Paul Watson Speaks

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A photo from 2013, released by the environmentalist group Sea Shepherd, showing minke whales on the deck of a Japanese ship in the Antarctic. Japan says it will restrict whalers to its own waters as it resumes commercial whaling. Credit Tim Watters/Sea Shepherd Australia, via EPA, via Shutterstock

I had to read to the end to see Paul Watson’s name, and more importantly his proclamation on the significance of Japan’s withdrawal. It has been a long time since we have seen him or Sea Shepherd in our pages. My thanks to Daniel Victor and his employer for this important story:

Japan to Resume Commercial Whaling, Defying International Ban

Japan said on Wednesday that it would withdraw from an international agreement and resume commercial whaling, a defiant move to prop up an industry that still has cultural significance there, despite plummeting demand for whale meat.

Yoshihide Suga, Japan’s chief cabinet secretary, said the country would leave the International Whaling Commission, which established a moratorium on hunting whales that took effect in 1986.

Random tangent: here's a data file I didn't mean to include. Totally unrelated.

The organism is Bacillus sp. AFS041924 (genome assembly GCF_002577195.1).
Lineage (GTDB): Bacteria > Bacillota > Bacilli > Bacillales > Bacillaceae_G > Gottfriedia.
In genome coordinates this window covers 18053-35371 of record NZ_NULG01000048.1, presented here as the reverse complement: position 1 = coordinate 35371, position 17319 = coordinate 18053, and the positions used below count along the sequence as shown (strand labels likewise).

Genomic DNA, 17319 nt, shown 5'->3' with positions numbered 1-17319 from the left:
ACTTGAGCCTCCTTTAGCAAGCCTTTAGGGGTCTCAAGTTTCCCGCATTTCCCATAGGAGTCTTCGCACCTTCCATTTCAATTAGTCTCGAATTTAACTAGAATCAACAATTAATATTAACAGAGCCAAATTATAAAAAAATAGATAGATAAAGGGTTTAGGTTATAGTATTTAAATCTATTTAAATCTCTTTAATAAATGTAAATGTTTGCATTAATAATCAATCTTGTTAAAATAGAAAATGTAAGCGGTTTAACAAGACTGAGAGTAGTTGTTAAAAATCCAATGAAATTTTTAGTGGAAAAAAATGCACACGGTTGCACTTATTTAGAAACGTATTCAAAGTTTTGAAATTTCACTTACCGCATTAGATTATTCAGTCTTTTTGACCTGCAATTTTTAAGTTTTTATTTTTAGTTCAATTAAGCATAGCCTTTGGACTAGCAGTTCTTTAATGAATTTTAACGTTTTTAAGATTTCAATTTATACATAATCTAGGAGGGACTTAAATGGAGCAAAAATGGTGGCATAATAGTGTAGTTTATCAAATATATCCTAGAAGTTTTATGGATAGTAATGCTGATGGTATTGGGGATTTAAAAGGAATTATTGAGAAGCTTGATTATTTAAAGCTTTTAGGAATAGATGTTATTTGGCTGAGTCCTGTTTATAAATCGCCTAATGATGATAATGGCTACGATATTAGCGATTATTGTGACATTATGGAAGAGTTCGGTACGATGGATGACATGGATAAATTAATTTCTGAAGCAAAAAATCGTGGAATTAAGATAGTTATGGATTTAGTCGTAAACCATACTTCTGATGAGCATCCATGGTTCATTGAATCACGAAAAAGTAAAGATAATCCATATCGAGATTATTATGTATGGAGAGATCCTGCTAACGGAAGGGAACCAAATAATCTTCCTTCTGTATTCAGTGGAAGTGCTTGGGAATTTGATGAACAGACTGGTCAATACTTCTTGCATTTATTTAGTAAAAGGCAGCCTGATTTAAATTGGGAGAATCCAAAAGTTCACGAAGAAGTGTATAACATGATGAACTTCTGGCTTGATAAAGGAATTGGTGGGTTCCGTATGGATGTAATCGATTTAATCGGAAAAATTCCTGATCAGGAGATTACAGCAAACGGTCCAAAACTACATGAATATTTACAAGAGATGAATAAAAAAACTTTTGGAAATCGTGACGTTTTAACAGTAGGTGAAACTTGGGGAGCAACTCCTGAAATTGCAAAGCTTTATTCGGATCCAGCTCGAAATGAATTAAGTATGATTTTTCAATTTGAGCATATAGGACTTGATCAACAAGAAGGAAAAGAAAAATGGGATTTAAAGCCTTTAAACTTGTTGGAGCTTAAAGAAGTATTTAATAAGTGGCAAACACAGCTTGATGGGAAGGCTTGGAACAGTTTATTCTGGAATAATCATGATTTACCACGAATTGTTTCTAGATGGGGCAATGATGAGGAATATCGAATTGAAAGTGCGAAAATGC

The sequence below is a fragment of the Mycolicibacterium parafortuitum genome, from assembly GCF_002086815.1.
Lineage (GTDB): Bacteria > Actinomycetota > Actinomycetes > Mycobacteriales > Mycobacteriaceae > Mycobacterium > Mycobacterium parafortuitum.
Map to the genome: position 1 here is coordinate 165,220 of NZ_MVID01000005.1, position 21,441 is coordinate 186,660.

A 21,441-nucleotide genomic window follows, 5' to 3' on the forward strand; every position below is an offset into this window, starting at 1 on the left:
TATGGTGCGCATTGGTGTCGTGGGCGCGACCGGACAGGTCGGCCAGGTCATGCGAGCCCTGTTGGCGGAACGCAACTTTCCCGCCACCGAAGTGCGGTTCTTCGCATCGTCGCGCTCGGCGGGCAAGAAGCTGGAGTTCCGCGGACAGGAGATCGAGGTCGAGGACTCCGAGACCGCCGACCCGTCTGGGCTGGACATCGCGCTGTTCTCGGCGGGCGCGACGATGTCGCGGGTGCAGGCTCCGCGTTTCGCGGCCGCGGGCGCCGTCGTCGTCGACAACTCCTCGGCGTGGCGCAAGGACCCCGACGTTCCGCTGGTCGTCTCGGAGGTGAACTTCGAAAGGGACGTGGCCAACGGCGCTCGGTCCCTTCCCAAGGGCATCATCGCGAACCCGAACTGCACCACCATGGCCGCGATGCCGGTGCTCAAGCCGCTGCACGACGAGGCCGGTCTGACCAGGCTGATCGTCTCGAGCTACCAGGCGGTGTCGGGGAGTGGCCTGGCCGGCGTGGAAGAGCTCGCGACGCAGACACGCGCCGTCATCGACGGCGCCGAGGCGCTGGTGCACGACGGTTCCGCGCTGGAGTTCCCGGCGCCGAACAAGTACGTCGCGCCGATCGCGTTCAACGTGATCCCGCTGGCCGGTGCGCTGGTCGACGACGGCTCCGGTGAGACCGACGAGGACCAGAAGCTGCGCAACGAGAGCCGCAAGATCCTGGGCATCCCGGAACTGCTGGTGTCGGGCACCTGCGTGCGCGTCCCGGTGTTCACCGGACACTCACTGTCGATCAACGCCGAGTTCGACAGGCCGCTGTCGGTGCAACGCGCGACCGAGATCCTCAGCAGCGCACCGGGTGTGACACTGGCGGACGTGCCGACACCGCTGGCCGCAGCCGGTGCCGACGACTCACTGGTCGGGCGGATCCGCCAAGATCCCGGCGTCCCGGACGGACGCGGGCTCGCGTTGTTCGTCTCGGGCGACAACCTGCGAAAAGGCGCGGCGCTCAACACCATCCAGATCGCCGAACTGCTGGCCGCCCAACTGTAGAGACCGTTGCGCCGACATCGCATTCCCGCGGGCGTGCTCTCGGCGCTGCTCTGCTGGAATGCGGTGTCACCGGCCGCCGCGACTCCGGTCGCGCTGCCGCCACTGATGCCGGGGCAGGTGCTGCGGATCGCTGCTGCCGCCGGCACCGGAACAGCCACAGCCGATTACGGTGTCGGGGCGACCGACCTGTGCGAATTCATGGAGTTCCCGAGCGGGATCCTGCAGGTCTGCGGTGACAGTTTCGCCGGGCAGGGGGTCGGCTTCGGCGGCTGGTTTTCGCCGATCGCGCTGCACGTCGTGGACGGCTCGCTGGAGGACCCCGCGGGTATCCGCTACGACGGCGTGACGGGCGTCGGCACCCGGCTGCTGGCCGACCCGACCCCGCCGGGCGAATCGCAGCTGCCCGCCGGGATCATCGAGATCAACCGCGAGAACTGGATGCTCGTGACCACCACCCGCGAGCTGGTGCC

The international agreement never stopped Japanese whaling, because it allowed the country to continue killing whales for scientific research while selling the meat. Critics considered the research a sham, little more than a cover for commercial whaling.

In recent years, Japan has had an annual quota in the Antarctic of 333 minke whales, which in the 2017-18 hunting season included 122 pregnant females. As part of its withdrawal from the international commission, Japan will stop its annual hunts in the Antarctic and limit whalers to its own waters. Commercial whaling will resume in July, Mr. Suga said.

Mr. Suga said the International Whaling Commission focused too much on conservation and had failed to develop a sustainable whaling industry, which is one of its stated goals.

“In its long history, Japan has used whales not only as a source of protein but also for a variety of other purposes,” Mr. Suga said in a statement. “Engagement in whaling has been supporting local communities, and thereby developed the life and culture of using whales.”

Whaling has long been abhorred by conservationists trying to protect the animals. Sam Annesley, the executive director of Greenpeace Japan, condemned the government’s decision.

“The declaration today is out of step with the international community, let alone the protection needed to safeguard the future of our oceans and these majestic creatures,” he said in a statement. “The government of Japan must urgently act to conserve marine ecosystems, rather than resume commercial whaling.”…

Read the whole story here.

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